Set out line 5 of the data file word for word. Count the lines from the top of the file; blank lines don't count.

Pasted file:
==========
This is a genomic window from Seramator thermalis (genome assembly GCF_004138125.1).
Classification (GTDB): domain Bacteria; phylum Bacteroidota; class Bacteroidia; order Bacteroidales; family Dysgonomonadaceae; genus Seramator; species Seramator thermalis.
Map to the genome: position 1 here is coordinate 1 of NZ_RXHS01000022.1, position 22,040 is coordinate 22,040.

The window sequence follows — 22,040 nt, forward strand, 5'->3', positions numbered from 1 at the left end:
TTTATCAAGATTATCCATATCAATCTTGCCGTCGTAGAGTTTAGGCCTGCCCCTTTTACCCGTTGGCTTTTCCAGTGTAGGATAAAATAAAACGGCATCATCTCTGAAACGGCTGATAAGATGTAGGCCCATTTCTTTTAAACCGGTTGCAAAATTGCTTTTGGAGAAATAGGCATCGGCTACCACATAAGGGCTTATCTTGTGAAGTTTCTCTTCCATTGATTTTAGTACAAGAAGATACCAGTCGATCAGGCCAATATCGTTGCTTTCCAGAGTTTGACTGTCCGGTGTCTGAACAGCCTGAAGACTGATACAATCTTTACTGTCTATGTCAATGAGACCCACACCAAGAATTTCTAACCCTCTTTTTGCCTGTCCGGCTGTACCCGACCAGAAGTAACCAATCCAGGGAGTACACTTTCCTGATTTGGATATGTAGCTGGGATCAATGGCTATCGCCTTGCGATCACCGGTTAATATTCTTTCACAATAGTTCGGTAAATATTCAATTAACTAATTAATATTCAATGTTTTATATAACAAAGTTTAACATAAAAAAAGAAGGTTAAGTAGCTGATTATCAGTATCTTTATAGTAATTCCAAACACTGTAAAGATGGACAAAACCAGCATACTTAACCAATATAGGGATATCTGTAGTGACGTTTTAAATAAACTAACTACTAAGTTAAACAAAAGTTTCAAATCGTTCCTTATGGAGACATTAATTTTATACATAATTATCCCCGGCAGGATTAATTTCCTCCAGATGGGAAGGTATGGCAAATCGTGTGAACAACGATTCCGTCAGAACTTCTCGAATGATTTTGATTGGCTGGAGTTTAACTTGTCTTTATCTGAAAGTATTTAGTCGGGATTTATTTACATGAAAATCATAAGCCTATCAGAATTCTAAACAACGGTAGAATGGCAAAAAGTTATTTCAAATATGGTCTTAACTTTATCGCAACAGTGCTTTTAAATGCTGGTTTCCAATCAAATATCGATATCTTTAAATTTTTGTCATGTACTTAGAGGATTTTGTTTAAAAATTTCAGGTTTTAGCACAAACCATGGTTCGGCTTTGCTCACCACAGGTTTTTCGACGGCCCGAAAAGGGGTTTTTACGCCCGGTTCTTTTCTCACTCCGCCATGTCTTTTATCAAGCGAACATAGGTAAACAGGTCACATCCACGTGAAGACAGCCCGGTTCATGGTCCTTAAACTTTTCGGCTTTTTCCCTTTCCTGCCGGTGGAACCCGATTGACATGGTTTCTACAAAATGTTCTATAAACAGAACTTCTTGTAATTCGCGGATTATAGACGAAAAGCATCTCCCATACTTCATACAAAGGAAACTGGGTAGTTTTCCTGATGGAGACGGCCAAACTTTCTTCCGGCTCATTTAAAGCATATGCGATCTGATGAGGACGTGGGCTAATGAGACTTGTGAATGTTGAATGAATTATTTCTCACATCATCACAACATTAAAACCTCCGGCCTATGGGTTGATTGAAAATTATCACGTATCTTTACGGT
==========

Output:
TTTATCAAGATTATCCATATCAATCTTGCCGTCGTAGAGTTTAGGCCTGCCCCTTTTACCCGTTGGCTTTTCCAGTGTAGGATAAAATAAAACGGCATCATCTCTGAAACGGCTGATAAGATGTAGGCCCATTTCTTTTAAACCGGTTGCAAAATTGCTTTTGGAGAAATAGGCATCGGCTACCACATAAGGGCTTATCTTGTGAAGTTTCTCTTCCATTGATTTTAGTACAAGAAGATACCAGTCGATCAGGCCAATATCGTTGCTTTCCAGAGTTTGACTGTCCGGTGTCTGAACAGCCTGAAGACTGATACAATCTTTACTGTCTATGTCAATGAGACCCACACCAAGAATTTCTAACCCTCTTTTTGCCTGTCCGGCTGTACCCGACCAGAAGTAACCAATCCAGGGAGTACACTTTCCTGATTTGGATATGTAGCTGGGATCAATGGCTATCGCCTTGCGATCACCGGTTAATATTCTTTCACAATAGTTCGGTAAATATTCAATTAACTAATTAATATTCAATGTTTTATATAACAAAGTTTAACATAAAAAAAGAAGGTTAAGTAGCTGATTATCAGTATCTTTATAGTAATTCCAAACACTGTAAAGATGGACAAAACCAGCATACTTAACCAATATAGGGATATCTGTAGTGACGTTTTAAATAAACTAACTACTAAGTTAAACAAAAGTTTCAAATCGTTCCTTATGGAGACATTAATTTTATACATAATTATCCCCGGCAGGATTAATTTCCTCCAGATGGGAAGGTATGGCAAATCGTGTGAACAACGATTCCGTCAGAACTTCTCGAATGATTTTGATTGGCTGGAGTTTAACTTGTCTTTATCTGAAAGTATTTAGTCGGGATTTATTTACATGAAAATCATAAGCCTATCAGAATTCTAAACAACGGTAGAATGGCAAAAAGTTATTTCAAATATGGTCTTAACTTTATCGCAACAGTGCTTTTAAATGCTGGTTTCCAATCAAATATCGATATCTTTAAATTTTTGTCATGTACTTAGAGGATTTTGTTTAAAAATTTCAGGTTTTAGCACAAACCATGGTTCGGCTTTGCTCACCACAGGTTTTTCGACGGCCCGAAAAGGGGTTTTTACGCCCGGTTCTTTTCTCACTCCGCCATGTCTTTTATCAAGCGAACATAGGTAAACAGGTCACATCCACGTGAAGACAGCCCGGTTCATGGTCCTTAAACTTTTCGGCTTTTTCCCTTTCCTGCCGGTGGAACCCGATTGACATGGTTTCTACAAAATGTTCTATAAACAGAACTTCTTGTAATTCGCGGATTATAGACGAAAAGCATCTCCCATACTTCATACAAAGGAAACTGGGTAGTTTTCCTGATGGAGACGGCCAAACTTTCTTCCGGCTCATTTAAAGCATATGCGATCTGATGAGGACGTGGGCTAATGAGACTTGTGAATGTTGAATGAATTATTTCTCACATCATCACAACATTAAAACCTCCGGCCTATGGGTTGATTGAAAATTATCACGTATCTTTACGGT